It’s an interesting conundrum. It seems obvious that many of these regions need help. Even our most desperate and impoverished citizens, though, seem to prefer the dignity of a free exchange to the discomfort of being patronized by people with an agenda. Who is able and willing to provide the goods they want at a price they can afford? It’s McDonalds, a company so “global” that its presence (or absence) in a given place is sometimes used as a quick gauge of a country’s success in entering global markets. Even in our least-thriving regions, the invisible hand is still feeding people more successfully than its public-spirited competitors. Shouldn’t this give our nationalists pause, as they contemplate far more aggressive efforts to engineer a top-down revitalization of small-town American life?
Arnade’s chapter on racism is interesting and impressively nuanced. Naturally, he discusses the impact of anti-black prejudice, which drew American blacks to manufacturing towns in the mid-20th century. (Northerners were prejudiced too, but they needed capable workers.) But we also hear about more-recent African immigrants (especially Somalis), some of whom say that they find white communities more welcoming to them than longer-established black communities. He talks to Mexican Americans in Lexington, Nebraska, who came to the Cornhusker State to take the meatpacking jobs that white Americans didn’t want. Today, they are in turn suspicious of the Somalis, who are immigrating to the region to take the jobs that they no longer want.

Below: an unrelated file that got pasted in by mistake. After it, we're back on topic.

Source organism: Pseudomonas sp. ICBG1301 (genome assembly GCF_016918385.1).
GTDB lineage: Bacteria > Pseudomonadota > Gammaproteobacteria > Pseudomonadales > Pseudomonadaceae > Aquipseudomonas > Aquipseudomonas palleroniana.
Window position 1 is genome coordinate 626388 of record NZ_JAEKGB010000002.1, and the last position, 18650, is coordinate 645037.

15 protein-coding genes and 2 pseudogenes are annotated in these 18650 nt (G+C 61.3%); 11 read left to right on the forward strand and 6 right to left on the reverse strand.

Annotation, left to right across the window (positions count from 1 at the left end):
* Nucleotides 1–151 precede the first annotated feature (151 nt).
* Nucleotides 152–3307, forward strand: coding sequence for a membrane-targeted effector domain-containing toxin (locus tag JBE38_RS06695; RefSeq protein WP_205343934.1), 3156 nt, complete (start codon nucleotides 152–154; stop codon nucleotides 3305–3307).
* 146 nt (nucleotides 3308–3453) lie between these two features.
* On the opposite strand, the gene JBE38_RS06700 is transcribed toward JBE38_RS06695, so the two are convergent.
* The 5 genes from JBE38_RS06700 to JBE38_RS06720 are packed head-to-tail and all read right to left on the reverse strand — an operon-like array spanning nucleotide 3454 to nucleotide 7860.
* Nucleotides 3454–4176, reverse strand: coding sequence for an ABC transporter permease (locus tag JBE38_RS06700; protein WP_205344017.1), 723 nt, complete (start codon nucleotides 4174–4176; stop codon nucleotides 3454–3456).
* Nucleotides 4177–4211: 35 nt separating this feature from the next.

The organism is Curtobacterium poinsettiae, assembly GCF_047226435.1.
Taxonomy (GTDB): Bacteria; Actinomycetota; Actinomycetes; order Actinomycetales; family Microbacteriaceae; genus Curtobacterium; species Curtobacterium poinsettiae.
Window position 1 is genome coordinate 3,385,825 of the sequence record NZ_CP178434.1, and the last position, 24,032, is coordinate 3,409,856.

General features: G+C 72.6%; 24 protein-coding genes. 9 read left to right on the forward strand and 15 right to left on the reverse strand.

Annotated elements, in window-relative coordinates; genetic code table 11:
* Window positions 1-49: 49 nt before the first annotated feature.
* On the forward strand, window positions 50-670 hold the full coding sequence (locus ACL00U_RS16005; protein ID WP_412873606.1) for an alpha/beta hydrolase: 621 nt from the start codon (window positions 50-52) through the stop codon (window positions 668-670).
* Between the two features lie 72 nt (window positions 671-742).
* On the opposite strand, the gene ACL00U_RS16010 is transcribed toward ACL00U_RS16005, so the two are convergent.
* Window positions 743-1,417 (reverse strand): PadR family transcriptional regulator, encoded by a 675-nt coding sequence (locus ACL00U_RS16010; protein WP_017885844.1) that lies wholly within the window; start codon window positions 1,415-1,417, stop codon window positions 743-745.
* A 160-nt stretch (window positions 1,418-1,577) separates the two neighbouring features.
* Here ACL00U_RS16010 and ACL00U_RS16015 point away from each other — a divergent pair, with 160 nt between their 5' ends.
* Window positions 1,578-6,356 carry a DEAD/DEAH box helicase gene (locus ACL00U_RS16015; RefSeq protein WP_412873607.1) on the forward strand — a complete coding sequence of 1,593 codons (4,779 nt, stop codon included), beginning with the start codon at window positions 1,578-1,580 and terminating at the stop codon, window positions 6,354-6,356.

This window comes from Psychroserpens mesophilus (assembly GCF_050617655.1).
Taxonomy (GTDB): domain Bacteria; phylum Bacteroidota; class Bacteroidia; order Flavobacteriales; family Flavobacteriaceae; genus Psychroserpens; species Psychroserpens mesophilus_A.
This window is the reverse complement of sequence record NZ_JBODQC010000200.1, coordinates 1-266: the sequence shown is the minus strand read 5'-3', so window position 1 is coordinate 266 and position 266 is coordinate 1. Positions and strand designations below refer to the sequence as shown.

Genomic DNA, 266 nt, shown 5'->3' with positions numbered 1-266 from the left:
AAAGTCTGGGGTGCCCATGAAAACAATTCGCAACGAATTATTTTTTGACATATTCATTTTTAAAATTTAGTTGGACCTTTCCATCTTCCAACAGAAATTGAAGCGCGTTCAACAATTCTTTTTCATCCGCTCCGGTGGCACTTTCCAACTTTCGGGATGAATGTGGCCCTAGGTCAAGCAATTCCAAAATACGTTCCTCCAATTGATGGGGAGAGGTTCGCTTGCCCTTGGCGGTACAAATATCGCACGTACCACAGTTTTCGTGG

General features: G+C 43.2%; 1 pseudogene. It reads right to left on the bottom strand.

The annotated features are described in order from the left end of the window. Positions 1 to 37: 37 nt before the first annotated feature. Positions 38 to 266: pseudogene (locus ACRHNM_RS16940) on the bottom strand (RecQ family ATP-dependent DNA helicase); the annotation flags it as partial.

Arnade doesn’t argue that rural America is rife with bigotry. He introduces us to a number of people who are not bigots, and also makes clear that prejudice can take more and less virulent forms. Not everyone who responds to Donald Trump’s racially-inflected rhetoric is seething with racial hatred.
At the same time, it does seem plausibly true that provincial people (given their strong attachment to community and clan) have a stronger tendency to attach real significance to race and ethnicity, as one criterion that distinguishes “my people” from “not my people”. What should we make of this? Is it a damning indictment of rural America, or just another form of in- and out-grouping, of a sort that all people exercise in some way or another? The political right needs to address these questions if they hope to generate a platform with broad-spectrum appeal.
For the progressive left, Dignity poses a different kind of challenge. To leftist eyes, it seems that provincial people are suffering from a closed-minded refusal to adapt to contemporary circumstances. Better job prospects are indeed part of the answer, but these need to be reached through better education, more comprehensive social programs, and a relinquishment of racist and xenophobic prejudices that have no place in our shrinking world.
There’s a problem, though. As Arnade’s narrative makes clear, most residents of back-row America have very little interest in joining the cosmopolitan party, or of being told how to live. They aren’t dreaming of relocating to Manhattan apartments, where they can win a place in our hyper-woke “creative class”. Instead, they want secure jobs, supportive families, and Jesus. This last is especially uncomfortable for progressives, so it’s nice that Arnade devotes a full chapter to it.
I once asked a Madison taxpayer supported K-12 Superintendent if they visited other, more rural districts to learn, for example Janesville? “I would never do that”.
Former Madison School Board member Ed Hughes commented on College Station, TX vs. Madison.